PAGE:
Researchers have concluded that a diet rich in polyphenols may lower the risk of dementia and Alzheimer’s disease late in life.
Photo © iStockphoto.com/Jacob Wackerhausen
Using data pulled from a 12-year study on serious diseases in the elderly, researchers have concluded that a diet rich in polyphenols may lower the risk of dementia and Alzheimer’s disease late in life.1 Polyphenols are found in a wide variety of plant foods and drinks, and they are the focus of many intervention and population studies on cognitive decline.
In a collaborative effort between multiple French institutions and Harvard University, researchers created a cohort study based on data from the 3C Study, a long-term observational study on the elderly in France. Specifically, the researchers calculated polyphenol intake (based on a one-time baseline dietary assessment) and incidence of dementia and Alzheimer’s disease over a 12-year follow-up period.
Based on the data, subjects who consumed the most polyphenols were at a much lower risk of dementia compared to those who consumed the least polyphenols. Compared to the lowest quintile of polyphenol consumers, the highest quintile had an approximately 50% lower risk of dementia and Alzheimer’s disease over 12 years.
Despite such a profound conclusion, the researchers admitted one potential weakness to their study. “Our study is limited by the availability of a single 24-hour recall to assess polyphenol intake,” wrote the lead author. “A reported single day of intake may not fully capture individual variations in dietary habits and might lead to misclassifications; however, when sample size is sufficiently large, a single 24-hour recall can be used to assess average intakes in subgroups of a population.”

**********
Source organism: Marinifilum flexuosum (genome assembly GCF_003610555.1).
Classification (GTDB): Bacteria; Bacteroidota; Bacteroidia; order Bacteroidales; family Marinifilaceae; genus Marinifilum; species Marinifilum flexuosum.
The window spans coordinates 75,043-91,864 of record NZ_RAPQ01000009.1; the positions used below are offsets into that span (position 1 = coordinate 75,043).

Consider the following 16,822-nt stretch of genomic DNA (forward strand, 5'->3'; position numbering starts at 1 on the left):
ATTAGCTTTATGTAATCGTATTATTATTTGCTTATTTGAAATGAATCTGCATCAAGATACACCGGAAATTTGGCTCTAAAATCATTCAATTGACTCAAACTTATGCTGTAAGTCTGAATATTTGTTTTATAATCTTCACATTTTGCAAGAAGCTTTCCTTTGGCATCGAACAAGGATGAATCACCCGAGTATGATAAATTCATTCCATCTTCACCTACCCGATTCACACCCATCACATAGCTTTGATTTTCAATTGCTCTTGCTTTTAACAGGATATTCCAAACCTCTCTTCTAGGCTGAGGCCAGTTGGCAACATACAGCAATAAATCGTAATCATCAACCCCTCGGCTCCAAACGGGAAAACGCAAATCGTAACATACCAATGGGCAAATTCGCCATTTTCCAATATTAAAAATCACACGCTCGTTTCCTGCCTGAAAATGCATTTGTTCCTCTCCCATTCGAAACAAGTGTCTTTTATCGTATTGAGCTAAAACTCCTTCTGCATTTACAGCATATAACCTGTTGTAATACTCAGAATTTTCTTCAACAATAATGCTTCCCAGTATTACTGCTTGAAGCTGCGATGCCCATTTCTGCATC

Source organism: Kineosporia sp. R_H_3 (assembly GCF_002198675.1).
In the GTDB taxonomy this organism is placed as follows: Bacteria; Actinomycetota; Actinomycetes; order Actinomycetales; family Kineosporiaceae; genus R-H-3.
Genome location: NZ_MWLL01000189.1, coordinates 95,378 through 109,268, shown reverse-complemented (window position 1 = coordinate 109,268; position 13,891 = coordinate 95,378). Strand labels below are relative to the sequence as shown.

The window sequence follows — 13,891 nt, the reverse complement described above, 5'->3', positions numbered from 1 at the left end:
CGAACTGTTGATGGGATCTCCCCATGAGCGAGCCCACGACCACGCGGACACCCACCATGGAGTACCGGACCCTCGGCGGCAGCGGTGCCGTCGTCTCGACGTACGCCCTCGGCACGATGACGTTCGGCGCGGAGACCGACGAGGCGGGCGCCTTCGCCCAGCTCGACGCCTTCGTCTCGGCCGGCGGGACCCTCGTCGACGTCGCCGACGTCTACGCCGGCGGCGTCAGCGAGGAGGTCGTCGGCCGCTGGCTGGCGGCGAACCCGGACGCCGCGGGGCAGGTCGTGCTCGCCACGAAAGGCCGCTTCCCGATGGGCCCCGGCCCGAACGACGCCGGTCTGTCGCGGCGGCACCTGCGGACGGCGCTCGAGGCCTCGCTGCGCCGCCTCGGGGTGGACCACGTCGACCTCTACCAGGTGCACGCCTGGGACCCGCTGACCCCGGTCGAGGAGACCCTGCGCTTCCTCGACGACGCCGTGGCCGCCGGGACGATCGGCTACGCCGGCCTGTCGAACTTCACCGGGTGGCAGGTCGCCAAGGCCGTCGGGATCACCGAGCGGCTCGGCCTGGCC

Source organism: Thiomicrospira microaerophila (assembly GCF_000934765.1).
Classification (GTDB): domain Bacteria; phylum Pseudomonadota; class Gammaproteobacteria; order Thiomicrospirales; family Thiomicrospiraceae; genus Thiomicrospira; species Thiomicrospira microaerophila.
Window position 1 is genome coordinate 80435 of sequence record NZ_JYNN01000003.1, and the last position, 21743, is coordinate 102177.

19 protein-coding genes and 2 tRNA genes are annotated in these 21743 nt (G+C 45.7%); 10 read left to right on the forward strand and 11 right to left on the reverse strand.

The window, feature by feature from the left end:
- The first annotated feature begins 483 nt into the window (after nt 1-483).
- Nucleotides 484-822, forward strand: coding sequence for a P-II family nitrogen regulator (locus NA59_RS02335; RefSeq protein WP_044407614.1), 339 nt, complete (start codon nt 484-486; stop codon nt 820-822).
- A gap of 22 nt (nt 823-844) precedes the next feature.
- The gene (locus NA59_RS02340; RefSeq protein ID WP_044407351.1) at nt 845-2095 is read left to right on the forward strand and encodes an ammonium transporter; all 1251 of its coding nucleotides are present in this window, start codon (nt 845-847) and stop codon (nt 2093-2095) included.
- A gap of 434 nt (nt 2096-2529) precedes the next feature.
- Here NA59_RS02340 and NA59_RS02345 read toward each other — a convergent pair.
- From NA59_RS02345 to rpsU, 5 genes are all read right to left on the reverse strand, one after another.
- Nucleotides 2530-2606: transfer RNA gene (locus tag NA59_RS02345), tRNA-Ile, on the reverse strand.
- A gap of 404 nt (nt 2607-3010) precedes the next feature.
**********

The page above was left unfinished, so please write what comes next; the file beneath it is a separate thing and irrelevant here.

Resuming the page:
Polyphenols are abundant in our food supply. In this case, they were recorded in the following foods: nuts, citrus, berries, leafy vegetables, soy, cereals, olive oil, red wine, and tea.
Nutritional Outlook was alerted to this study by Activ’Inside (Beychac-et-Caillau, France), a polyphenol ingredient manufacturer and one of the cohort study’s sponsors. The company’s Memophenol ingredient, which is a combination of French grape and wild blueberry polyphenols, was featured in a separate cognitive-health study just published in The Journals of Gerontology.2
In that study, 215 elderly subjects aged 60- to 70-years-old consumed either 600 mg of the polyphenols or placebo daily for six months. Subjects underwent Verbal Recall Memory testing (to assess short-term memory) and Paired Associated Learning testing (to assess long-term episodic memory) at baseline and at the end of six months.
Researchers found that after six months of supplementation, Memophenol subjects saw significant improvements in Verbal Free Recall Recognition Memory scores. In addition, in a subgroup of participants with advanced cognitive decline, consumption of polyphenols was associated with improvements in episodic memory. The potential association between these outcomes and polyphenol consumption was reinforced by the detection of higher concentrations of polyphenol metabolites in urine.
“This publication is a new piece of the Memophenol puzzle,” said Benoit Lemaire, CEO, Activ’Inside, in a press release. Lemaire noted that Memophenol is supported by 10 publication and one patent.
Seppic Inc. is the exclusive distributor for Activ'Inside ingredients in North America.